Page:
“Grličica grkovala” – the girls join the boys

The dances in Lika are mostly unaccompanied, except for one of the oldest dances, Tanac, which is danced to the accompaniment of the tamburitza “dangubica”. Especially important is the role of the ringleader – the dance commander, who is the best dancer and the person responsible for the order of the dance.

“Rvatski tanac” – Lika dance in two opposite lines

The popcorn from southern Dalmatia is often called “Linđo”! “Linđo” is the most popular dance on the Dubrovnik coast, located northwest of the city of Dubrovnik. It is danced to the accompaniment of a lyre – an ancient string instrument from southern Dalmatia with three strings. Couples are arranged around the musicians, and dance orders in witty and loud shouts are shouted by the ringleader and he rules the circle

“O sebi” – a dance figure from the Dubrovnik popcorn

A characteristic city dance close to the court dances of the European aristocracy, with recognizable minimalist movements so irresistibly connected with the Split “fjaka”. It consists of three dances: “monfrina”, “četvorka” and “šaltin polka”. The features of the dances are the elegance of the movement, the refined posture and the softness of the steps, which reflect the influence of the western part of the Mediterranean.
Choreography: Branko Šegović

“Monfrina” – elegant dance from Split

Dances from Primorje (near Crikvenica and Novi Vinodolski) are pair dances that belong to the Adriatic dance zone. The most common dances are “Hrvatski” and “Potresuljka”, which are performed accompanied by “triještina” (accordion version). The choreography also includes the song “Zaspal Pajnave” in two voices of narrow intervals.

“Zaspal Pajnave” – a song in a scale of narrow intervals

On the island of Krk, people dance in pairs. Couples circle the space with changes in the direction of movement in front of the “sopci”. It is most often circled in a clockwise direction. The dance is most often performed by bouncing. The second basic step is a small picking with the feet, the so-called “prebir”. “Tanac” can be danced in two opposite rows, contradances. Krk dances are a specific expression of the island folk performed with the “sopile” (“sopele”), a traditional instrument with a specific sound that is played in pairs.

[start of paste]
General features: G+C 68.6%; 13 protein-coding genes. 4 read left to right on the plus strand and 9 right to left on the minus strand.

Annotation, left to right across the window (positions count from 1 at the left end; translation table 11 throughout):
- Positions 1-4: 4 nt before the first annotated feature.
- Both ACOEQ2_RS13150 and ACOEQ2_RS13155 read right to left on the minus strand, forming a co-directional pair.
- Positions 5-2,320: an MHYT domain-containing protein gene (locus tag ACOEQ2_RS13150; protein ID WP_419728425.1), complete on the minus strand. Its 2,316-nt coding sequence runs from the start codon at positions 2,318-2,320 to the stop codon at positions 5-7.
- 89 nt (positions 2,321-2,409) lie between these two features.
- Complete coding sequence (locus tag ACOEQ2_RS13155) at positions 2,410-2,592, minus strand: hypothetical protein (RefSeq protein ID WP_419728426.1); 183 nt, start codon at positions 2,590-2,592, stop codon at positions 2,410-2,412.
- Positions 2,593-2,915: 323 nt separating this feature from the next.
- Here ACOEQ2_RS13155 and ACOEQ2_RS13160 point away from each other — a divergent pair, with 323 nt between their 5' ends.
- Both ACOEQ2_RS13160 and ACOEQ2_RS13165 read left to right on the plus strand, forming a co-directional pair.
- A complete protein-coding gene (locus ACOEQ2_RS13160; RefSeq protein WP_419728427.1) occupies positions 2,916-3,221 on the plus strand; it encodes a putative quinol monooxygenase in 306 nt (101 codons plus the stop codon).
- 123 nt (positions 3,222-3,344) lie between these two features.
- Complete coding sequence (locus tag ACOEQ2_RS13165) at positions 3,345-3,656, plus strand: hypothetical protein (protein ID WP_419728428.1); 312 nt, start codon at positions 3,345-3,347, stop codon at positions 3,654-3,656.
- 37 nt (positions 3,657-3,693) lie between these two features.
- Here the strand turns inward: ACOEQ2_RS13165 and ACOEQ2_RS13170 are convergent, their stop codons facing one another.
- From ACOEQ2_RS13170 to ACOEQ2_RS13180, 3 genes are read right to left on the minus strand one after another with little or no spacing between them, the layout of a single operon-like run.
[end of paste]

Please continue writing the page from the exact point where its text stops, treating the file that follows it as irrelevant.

The “vrtet” figure

“Balun” or “balon”, is the most widespread and most performed folk dance in Istria. It is performed by several dance couples evenly distributed in a circle, with a dancer on the inside and a dancer on the outside of the circle. They move counterclockwise, while one pair, or several individual dancers, rotate around their axis, rotate clockwise. In the first place in the dance series is the main dancer with his partner, who shouts “opsasa” or kicks the floor to signal to other dancers to change the dance figure, which can be walking, waltzing, picking and spinning. Musical accompaniment “mih” or “roženice” (“sopele”).
Choreography and music processing: Ivan Goran Matoš

“Balun” – couples dancing along the “mih”, couples are on a circle

With a lot of ringing, noise and almost magical dances, a group of masked people with huge hats decorated with flowers (some with animal masks), clad in sheepskins, swinging axes and clubs, roamed the surrounding villages for days and left no one alone. It is a scene and a description of the procession of bell ringers from the Kastav region and their traditional celebration of the Carnival. In ancient times, part of this folklore display was used for ritual purposes in order to invoke the gods of fertility in the winter good, drive away evil spirits, but also protect cattle from spells.

The circle of “zvončari”

* Choreographies depicting the customs of Croats living outside the borders of the Republic of Croatia